In 1985 Santa Claus put a Canon AE-1 camera under my Christmas tree. It was my first 35mm camera. I had no idea what had landed in my lap or how it would change my life. I loaded it with 400-speed film and began clicking. At the time I lived in Washington State, on the Olympic Peninsula, right on the shores of the Hood Canal. Beautiful nature surrounded me: thick lush forests, majestic mountain peaks, sunsets reflecting on the canal, salmon rushing up streams, and wild ducks in my front yard.
I had to learn to use my new toy. I read every word in the booklet that came with my camera. I checked out books from the library. I learned about aperture, lighting, focal lengths, film speed, depth of field and different lens sizes. I bought additional lenses and continued clicking like crazy. Because I had to wait for the pictures to be developed, I would often forget what settings gave me such fabulous or disappointing results. I started writing down my settings: the exposure number, the F-stop, and the focal length. This helped the learning curve. I’d take my rolls of film to the local film shop and pick them up a couple of days later, only to find I had 24 or 36 prints of the same duck swimming away from me. I saved every print, and I have photo albums lining the shelves in my garage from this period of my picture-taking. I saw nature through new eyes in Washington, through the “eye” of my camera lens. It opened up another world of colors and angles and shadows and life.
While in Washington, I started a vegetable garden. I tried macro photography without a macro lens, taking pictures of beans or tomatoes or zucchini growing a quarter-inch a day.
I continued taking family photos, but I had this new interest in nature: my vegetable garden, trees, sun coming through leaves, wild animals, flowers. Flowers!!!!! Color was everywhere.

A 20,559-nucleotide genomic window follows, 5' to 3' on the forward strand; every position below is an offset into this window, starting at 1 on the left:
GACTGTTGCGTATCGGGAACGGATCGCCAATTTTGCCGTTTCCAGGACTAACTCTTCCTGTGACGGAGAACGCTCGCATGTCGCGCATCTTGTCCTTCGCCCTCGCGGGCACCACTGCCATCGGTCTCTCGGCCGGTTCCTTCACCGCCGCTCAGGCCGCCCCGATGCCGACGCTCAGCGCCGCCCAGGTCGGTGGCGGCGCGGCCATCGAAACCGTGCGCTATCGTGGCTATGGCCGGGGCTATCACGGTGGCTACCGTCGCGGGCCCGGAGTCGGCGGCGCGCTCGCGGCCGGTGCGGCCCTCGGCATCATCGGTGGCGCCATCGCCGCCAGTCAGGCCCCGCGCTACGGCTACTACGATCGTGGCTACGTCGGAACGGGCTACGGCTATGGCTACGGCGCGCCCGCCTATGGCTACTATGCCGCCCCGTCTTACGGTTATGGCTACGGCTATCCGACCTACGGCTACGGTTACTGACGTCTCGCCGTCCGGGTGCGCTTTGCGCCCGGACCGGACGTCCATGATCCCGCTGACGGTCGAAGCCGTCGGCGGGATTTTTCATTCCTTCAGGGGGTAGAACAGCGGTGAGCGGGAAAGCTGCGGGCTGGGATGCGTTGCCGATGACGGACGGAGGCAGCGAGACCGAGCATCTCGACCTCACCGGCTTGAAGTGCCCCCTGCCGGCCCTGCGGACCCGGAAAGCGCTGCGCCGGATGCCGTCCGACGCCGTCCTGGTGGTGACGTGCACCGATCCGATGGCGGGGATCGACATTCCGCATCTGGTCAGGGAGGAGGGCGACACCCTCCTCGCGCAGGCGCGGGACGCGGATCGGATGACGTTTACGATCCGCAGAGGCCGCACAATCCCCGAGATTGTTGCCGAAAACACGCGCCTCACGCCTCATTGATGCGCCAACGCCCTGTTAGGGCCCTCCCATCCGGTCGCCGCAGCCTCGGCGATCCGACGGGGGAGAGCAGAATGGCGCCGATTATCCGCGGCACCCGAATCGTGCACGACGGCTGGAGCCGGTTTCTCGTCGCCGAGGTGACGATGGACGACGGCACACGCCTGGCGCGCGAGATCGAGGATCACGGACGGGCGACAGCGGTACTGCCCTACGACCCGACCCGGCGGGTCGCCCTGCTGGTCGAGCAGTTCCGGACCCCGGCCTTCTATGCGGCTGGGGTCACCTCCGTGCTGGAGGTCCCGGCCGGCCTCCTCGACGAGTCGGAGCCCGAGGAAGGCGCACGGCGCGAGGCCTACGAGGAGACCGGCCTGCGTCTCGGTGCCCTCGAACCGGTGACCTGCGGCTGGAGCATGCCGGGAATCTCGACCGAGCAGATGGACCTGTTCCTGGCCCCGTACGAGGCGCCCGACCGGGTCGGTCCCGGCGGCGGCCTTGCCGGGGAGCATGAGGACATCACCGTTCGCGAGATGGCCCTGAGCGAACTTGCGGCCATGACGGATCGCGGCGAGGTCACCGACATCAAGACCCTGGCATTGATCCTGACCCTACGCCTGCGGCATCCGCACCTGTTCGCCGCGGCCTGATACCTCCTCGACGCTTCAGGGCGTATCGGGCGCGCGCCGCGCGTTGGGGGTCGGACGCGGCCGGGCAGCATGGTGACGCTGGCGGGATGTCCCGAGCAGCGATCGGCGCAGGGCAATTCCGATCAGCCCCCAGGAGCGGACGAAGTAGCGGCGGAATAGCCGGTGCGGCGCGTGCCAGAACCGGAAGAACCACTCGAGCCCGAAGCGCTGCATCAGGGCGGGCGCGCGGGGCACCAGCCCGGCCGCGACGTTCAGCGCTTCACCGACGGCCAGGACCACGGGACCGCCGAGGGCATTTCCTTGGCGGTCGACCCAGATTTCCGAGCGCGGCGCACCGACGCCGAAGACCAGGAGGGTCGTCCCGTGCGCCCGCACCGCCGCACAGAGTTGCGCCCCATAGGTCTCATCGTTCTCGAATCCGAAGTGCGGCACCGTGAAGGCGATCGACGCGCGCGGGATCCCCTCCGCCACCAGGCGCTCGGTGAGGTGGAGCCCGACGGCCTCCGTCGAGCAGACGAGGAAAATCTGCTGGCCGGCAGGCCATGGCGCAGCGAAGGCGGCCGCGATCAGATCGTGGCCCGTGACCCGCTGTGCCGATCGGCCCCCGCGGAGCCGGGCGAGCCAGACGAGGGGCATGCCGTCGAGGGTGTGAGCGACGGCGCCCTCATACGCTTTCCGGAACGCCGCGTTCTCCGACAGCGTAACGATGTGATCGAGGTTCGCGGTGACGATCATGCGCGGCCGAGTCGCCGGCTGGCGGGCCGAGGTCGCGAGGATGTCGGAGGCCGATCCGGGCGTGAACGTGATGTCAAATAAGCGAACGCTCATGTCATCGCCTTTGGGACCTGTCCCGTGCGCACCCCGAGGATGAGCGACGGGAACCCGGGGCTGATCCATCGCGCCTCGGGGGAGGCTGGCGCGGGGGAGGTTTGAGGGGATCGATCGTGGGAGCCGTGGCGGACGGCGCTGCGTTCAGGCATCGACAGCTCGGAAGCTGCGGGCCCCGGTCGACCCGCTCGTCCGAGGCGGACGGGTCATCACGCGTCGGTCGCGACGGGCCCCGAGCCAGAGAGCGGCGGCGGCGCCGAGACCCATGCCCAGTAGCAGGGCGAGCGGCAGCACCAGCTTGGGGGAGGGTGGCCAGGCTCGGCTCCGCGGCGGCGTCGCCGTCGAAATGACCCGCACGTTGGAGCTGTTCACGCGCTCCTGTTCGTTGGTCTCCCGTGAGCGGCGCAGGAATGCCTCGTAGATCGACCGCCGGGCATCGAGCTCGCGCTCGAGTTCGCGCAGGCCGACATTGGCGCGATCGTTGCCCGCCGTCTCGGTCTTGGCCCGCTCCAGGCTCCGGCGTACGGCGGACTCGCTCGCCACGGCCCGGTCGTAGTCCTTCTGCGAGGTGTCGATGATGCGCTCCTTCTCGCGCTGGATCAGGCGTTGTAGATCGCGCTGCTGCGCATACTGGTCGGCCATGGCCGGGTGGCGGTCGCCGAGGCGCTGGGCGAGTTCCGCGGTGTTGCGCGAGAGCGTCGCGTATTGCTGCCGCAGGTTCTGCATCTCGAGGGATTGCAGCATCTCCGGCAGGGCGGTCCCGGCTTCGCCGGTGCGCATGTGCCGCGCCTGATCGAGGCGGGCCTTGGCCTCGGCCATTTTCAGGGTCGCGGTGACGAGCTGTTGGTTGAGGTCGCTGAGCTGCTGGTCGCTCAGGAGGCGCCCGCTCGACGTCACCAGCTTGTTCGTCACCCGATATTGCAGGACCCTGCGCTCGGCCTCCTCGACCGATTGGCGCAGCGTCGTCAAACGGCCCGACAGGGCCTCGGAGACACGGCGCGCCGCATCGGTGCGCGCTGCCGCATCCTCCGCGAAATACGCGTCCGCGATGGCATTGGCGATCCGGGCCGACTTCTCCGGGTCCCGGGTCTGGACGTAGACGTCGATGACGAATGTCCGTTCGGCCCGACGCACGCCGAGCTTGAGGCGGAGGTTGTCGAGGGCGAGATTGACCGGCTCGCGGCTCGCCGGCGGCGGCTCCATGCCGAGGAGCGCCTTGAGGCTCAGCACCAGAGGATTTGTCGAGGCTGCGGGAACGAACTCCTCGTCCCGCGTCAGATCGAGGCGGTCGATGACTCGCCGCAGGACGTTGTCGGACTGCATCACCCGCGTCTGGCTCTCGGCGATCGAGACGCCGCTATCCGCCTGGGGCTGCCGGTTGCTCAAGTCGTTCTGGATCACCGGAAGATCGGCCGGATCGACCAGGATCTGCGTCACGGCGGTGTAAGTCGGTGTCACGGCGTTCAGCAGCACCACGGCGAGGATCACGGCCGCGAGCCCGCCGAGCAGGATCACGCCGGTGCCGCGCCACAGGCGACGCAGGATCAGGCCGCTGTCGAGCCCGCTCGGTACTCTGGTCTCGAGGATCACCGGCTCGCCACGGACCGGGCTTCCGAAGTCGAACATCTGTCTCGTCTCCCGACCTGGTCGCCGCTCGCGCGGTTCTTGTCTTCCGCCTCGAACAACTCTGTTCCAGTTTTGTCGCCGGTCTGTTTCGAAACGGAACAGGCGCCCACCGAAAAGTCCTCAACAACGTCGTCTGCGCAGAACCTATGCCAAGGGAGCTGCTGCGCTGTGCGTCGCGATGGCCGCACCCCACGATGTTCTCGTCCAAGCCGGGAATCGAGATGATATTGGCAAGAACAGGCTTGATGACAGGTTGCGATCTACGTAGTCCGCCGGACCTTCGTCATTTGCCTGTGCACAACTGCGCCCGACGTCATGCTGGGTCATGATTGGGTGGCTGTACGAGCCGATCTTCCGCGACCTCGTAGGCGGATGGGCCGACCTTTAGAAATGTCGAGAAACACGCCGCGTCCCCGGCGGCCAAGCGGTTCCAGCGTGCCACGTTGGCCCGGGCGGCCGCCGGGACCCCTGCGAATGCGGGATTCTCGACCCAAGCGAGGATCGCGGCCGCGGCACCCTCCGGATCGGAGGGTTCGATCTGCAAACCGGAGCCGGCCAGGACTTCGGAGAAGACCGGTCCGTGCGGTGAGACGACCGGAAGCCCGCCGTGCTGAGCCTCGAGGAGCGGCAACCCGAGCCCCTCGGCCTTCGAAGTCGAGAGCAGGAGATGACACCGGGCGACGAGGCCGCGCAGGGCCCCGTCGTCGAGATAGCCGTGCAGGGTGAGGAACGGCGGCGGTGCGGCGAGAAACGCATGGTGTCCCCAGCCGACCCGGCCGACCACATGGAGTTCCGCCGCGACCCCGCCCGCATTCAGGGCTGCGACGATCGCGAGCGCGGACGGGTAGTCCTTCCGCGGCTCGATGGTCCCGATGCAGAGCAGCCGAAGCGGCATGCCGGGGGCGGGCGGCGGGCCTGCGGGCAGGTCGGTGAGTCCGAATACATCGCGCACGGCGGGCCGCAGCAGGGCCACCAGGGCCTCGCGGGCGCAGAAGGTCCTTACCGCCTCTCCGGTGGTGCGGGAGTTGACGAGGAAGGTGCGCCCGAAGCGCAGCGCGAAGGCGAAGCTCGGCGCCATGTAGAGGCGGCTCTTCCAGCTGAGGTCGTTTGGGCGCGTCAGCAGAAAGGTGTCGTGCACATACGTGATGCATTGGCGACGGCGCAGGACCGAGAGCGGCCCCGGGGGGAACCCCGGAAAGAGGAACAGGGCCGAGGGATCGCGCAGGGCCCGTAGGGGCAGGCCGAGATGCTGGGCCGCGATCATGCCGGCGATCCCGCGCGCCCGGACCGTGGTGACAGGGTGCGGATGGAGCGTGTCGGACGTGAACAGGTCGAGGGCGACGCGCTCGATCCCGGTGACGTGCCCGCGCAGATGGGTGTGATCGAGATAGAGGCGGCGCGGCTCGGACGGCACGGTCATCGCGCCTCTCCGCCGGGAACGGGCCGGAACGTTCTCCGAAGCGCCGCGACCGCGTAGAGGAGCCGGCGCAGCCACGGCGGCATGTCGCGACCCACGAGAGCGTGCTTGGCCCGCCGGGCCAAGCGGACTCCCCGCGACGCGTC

When I returned to my hometown of San Diego, camera around my neck, I saw everything anew. I spent lovely hours at the beach waiting for that perfect time when sun dips below the Pacific Ocean and the sky bursts with vivid colors of red, magenta or cotton candy-pink. I got a macro lens and discovered the thrill of capturing a bee on a flower petal or a spider in a web. I took my telescopic lens and positioned myself behind a tree, waiting for the perfect shot of a bird.
Stacks and stacks of albums of flowers and sunsets line the shelves of my house.
I can walk along a seedy sidewalk and see someone “down on their luck” or trash blowing in the wind, and I will not photograph it. Others do. They can capture the painful; tell a story of lost hope or humanity hurting. Instead, I see a crack in the sidewalk, and the little weed or flower growing out of it: a burst of life. This is where I will kneel, take a close-up picture and capture the beauty of that little weed.
I purposely want to capture the beauty in life. This is the second reason I click.
Louis Armstrong was right; it “is” a wonderful world. (Click to hear)